You did your homework, but you forgot to check the years, haha. I used wo write between 2004 and 2008 during my studies. I was part of the German Legacy magazine’s team and wrote for Metal.de. In 2008 I quit writing, because it always felt kind of odd to be a musician myself and judge about other bands’ work at the same time. I know how much work and sweat are involved in the production of an album, and writing a bad review just didn’t feel fair for me at the end of the day. It was like being a double agent, hahaha.

As a writer, or journalist, do not know which word you prefer, what is your favorite part of the job: interviews, reviews, concert reports?
Back in the days I preferred to do interviews. They have always been much more work than the other kinds of articles, but it was so cool to talk to people like King Diamond, Barney Greenway, Tom Warrior, Martin van Drunen or Lemmy (who got me drunk within just one hour, hahaha).

We live in the internet era; a lot of platforms are available, so as social media. People do make comments. Do you read what the people think about your work and what positive and negative sides of criticism you would single out?
Yes, I do read it. I’m glad the greater part of the comments is positive. But even negative ones are not a big deal to me. Once I decided to publish my music, and at that point you have to be aware that people will talk about it in many directions. Especially in times of social media, where literally everything goes viral in minutes. That’s the deal, and I’m fine with it. Sometimes negative comments or criticism even help to improve yourself, because they are not always just polemic.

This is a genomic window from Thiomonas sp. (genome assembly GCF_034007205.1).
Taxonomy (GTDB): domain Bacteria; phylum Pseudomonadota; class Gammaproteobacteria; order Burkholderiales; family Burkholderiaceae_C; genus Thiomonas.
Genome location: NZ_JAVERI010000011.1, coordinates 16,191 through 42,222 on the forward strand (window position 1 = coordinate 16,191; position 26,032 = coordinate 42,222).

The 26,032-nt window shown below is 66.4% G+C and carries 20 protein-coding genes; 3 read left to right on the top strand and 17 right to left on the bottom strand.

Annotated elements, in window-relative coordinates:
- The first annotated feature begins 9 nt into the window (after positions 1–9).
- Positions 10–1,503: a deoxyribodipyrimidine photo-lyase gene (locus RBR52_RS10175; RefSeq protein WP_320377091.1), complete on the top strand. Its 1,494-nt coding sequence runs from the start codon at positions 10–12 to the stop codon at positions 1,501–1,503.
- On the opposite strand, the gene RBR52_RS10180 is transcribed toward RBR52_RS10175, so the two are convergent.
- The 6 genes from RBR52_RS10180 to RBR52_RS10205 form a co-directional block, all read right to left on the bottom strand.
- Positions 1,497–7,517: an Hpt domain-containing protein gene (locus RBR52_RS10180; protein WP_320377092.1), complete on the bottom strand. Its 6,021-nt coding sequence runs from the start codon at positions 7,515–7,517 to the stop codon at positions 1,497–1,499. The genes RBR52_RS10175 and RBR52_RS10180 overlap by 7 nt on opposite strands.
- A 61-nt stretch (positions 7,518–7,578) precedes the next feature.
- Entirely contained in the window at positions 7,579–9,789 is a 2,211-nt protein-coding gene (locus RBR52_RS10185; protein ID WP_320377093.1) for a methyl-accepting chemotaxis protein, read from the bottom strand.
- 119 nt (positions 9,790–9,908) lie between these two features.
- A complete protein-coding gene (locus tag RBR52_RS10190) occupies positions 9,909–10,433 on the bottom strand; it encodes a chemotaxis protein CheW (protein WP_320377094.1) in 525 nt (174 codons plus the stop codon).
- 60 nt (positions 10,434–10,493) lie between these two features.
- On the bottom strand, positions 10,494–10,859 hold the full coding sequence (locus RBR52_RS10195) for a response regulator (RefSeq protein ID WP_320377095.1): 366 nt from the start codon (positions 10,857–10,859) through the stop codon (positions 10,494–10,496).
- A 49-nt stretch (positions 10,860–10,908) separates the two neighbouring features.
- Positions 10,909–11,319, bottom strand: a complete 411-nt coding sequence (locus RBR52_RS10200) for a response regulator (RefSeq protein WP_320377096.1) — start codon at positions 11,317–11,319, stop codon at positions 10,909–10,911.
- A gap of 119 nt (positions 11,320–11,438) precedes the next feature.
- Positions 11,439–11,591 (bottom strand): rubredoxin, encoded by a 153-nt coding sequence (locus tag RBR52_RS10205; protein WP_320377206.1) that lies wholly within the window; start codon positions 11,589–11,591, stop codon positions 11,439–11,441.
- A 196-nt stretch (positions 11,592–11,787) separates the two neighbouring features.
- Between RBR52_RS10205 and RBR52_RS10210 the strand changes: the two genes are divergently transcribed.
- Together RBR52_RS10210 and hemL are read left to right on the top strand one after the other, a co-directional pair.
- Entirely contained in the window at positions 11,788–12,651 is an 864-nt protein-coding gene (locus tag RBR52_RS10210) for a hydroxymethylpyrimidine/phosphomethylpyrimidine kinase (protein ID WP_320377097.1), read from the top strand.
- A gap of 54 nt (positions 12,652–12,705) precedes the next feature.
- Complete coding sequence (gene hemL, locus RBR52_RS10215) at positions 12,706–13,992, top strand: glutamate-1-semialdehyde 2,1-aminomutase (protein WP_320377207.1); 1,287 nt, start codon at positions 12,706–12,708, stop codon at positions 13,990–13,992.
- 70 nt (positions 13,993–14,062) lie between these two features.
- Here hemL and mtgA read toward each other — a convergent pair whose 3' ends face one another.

I could ask you a million questions, but for now I will just stop here. One last question of course has to go in the direction of live performances. Will your fans hear you this summer at some festivals or you plan a promotional tour?
Unfortunately we were not able to get any festival slots this year, and a proper tour is really difficult for us because of our dayjobs and families. But we’d love to go on the road for maybe a week.

The good news is there will be some single shows this year with bands like Final Cry, Night Demon, Skyclad, Blizzen and our labelmates Blackslash. We’re already planning some shows for 2023.

Thank you so much for your time, I wish you all the best and hope we will see each other on the road somewhere in Europe soon.
I thank you for the great questions and the feature! Keep metal alive, may the swords never sink and the flames never burn low!